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I Made Pizza Dough Using an AI Recipe. Here’s What Happened.

There are thousands of pizza dough recipes and tutorials online. What would happen if an AI bot was asked to create one?

AI-generated pizza photo

A homemade pizza, as generated by AI.

I have a confession: My homemade pizza dough game is wildly inconsistent. It’s not for lack of practice. Despite living in Brooklyn, a stone’s throw from Lucali and blocks from some of the other best pizza spots in the country, I dabble in making pizzas from scratch, starting with the dough, frequently.

Admittedly, the basics of making pizza dough are easy. You activate the yeast in warm water, mix that with flour, add a bit of salt and olive oil, and then form a big dough ball either by using a mixer or kneading by hand; then, you divide the ball into portions. (There's proofing after each of these last two steps.) But that hasn’t stopped thousands of chefs, home cooks, and influencers from offering slight variations, like using a sourdough starter, creating a wet dough, employing a mix of flours, or showcasing advanced fermentation techniques.

Over the past few years, I’ve tried many different approaches. During the pandemic, working in a more spacious kitchen in my Covid hiding place in the woods, I studied pizza maestro Chris Bianco’s methods from his 2017 cookbook, Bianco: Pizza, Pasta, and Other Food I Like. That was a success — in large part because I made big batches of dough without making a complete mess of the kitchen — and I probably should have stuck with the recipe I used from the book, but my curiosity led me elsewhere.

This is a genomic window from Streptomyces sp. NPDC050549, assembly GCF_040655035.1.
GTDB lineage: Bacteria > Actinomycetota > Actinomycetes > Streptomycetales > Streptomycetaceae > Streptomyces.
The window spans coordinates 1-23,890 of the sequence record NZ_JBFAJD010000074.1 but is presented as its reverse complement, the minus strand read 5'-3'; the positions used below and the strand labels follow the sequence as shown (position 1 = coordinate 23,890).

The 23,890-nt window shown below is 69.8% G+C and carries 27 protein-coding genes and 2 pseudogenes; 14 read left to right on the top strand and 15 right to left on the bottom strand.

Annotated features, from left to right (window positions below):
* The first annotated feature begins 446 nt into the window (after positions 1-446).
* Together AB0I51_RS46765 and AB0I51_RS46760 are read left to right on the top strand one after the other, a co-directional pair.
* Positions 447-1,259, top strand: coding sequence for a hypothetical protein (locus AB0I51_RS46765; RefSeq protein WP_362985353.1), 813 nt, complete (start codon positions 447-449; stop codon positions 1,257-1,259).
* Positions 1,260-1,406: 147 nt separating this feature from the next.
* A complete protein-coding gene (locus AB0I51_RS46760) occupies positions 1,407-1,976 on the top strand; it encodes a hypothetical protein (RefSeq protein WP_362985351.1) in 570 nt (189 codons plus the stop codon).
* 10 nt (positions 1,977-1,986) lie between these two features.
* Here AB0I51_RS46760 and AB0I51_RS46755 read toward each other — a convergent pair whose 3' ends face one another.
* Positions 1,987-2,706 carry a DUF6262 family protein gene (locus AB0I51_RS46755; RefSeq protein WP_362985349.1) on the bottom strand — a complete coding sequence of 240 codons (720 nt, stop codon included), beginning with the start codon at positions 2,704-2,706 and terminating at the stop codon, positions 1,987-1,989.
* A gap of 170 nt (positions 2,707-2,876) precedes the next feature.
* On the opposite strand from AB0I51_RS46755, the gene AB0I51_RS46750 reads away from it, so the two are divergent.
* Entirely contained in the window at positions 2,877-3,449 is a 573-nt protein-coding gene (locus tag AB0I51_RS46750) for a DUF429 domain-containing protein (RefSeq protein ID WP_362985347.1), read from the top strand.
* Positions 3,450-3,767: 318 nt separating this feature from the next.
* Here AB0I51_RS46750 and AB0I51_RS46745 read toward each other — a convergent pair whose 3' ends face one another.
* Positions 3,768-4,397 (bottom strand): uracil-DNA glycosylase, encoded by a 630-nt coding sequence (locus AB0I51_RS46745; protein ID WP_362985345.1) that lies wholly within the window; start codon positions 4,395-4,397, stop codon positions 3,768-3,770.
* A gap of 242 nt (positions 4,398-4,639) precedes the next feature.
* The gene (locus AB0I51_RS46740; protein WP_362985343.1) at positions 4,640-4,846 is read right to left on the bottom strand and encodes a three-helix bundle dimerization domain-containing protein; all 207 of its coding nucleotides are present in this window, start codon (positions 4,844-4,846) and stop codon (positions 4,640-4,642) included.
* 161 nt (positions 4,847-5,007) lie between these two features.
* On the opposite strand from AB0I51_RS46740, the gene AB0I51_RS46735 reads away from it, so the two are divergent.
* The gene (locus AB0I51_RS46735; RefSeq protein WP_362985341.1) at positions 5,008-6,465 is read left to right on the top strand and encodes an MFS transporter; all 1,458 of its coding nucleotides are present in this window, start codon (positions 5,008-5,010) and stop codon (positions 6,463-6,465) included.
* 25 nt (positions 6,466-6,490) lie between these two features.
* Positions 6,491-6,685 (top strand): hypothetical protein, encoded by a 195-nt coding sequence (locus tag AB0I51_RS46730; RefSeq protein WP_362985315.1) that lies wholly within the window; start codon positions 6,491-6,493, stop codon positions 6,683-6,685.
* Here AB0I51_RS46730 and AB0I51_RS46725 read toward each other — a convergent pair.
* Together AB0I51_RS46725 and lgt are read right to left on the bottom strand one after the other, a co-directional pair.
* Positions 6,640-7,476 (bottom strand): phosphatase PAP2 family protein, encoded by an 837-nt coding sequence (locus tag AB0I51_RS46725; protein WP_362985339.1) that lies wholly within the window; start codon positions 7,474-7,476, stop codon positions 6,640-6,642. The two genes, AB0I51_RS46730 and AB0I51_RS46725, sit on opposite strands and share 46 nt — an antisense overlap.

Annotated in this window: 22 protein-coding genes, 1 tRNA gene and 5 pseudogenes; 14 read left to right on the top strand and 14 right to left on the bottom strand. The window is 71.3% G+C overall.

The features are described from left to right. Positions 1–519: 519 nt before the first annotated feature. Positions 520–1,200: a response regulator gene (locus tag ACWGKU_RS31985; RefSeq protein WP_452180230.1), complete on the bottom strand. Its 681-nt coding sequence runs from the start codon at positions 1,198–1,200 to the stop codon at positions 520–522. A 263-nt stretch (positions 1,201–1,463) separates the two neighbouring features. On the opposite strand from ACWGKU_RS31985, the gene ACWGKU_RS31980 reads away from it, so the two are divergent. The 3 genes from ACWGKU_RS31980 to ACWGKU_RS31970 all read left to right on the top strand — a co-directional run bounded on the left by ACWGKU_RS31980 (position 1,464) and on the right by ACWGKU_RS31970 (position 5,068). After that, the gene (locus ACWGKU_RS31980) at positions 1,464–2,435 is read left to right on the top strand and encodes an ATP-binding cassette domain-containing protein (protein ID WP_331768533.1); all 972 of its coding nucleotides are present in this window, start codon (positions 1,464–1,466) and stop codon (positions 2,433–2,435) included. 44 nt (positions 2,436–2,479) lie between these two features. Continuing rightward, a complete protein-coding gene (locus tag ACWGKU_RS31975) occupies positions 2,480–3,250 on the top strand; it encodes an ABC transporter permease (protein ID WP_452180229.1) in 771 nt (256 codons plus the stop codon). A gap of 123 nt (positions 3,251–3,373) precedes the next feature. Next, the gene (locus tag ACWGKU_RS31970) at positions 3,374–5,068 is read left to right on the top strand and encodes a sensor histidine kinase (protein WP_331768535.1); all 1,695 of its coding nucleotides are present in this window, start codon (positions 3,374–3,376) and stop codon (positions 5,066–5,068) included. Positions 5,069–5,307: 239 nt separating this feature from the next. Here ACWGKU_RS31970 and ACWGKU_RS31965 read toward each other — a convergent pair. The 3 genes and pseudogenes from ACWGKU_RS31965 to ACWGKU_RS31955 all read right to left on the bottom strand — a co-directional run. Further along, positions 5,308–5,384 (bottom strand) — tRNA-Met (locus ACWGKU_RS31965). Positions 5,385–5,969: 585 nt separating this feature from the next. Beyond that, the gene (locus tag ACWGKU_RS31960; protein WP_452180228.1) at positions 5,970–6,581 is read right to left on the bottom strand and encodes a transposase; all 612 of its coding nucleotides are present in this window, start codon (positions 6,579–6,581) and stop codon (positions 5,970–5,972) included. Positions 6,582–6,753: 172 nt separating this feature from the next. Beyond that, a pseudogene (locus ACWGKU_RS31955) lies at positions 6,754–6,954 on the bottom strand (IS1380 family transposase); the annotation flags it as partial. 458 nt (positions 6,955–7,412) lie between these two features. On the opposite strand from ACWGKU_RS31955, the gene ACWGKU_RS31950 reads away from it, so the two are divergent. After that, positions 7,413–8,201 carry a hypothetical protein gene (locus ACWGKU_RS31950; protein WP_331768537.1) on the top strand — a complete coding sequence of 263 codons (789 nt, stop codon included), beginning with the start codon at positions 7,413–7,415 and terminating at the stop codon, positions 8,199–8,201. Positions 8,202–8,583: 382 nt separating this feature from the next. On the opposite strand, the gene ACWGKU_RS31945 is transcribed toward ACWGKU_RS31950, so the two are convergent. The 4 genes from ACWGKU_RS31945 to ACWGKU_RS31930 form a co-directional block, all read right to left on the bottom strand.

I watched YouTube tutorials; screenshotted variations I saw on Instagram and TikTok; and sourced recipes from my cookbook collection. My results, as I said at the outset, have been mixed. In one case, I tried an "easy pizza dough" method from a cookbook by a popular blogger turned author and it was disastrous. I tried the wet dough, high-hydration method, but ended up adding so much flour during the process to be able to handle the dough that I may as well have used a simpler method. I’m not a perfectionist nor do I harbor any illusions that I possess any hidden pizza-making talents. But in the end, most of my pizzas have turned out good but rarely great.

Over the past few months, I’ve monitored the progress of AI chatbots like ChatGPT when it comes to kitchen matters like making pizza dough. This past weekend, I finally entered a prompt — create a pizza dough recipe without a mixer — that delivered a simple, seemingly easy-to-follow pizza dough recipe that I wanted to try. (See below.)

To my surprise, the dough was the best I’ve created since my Bianco dough. It’s not fancy or especially flavorful, but it came together nicely, and I was able to make four personal pizzas for me and my family in a little over two hours. (I also used an AI-generated image for homemade pizza, above, just to close the loop).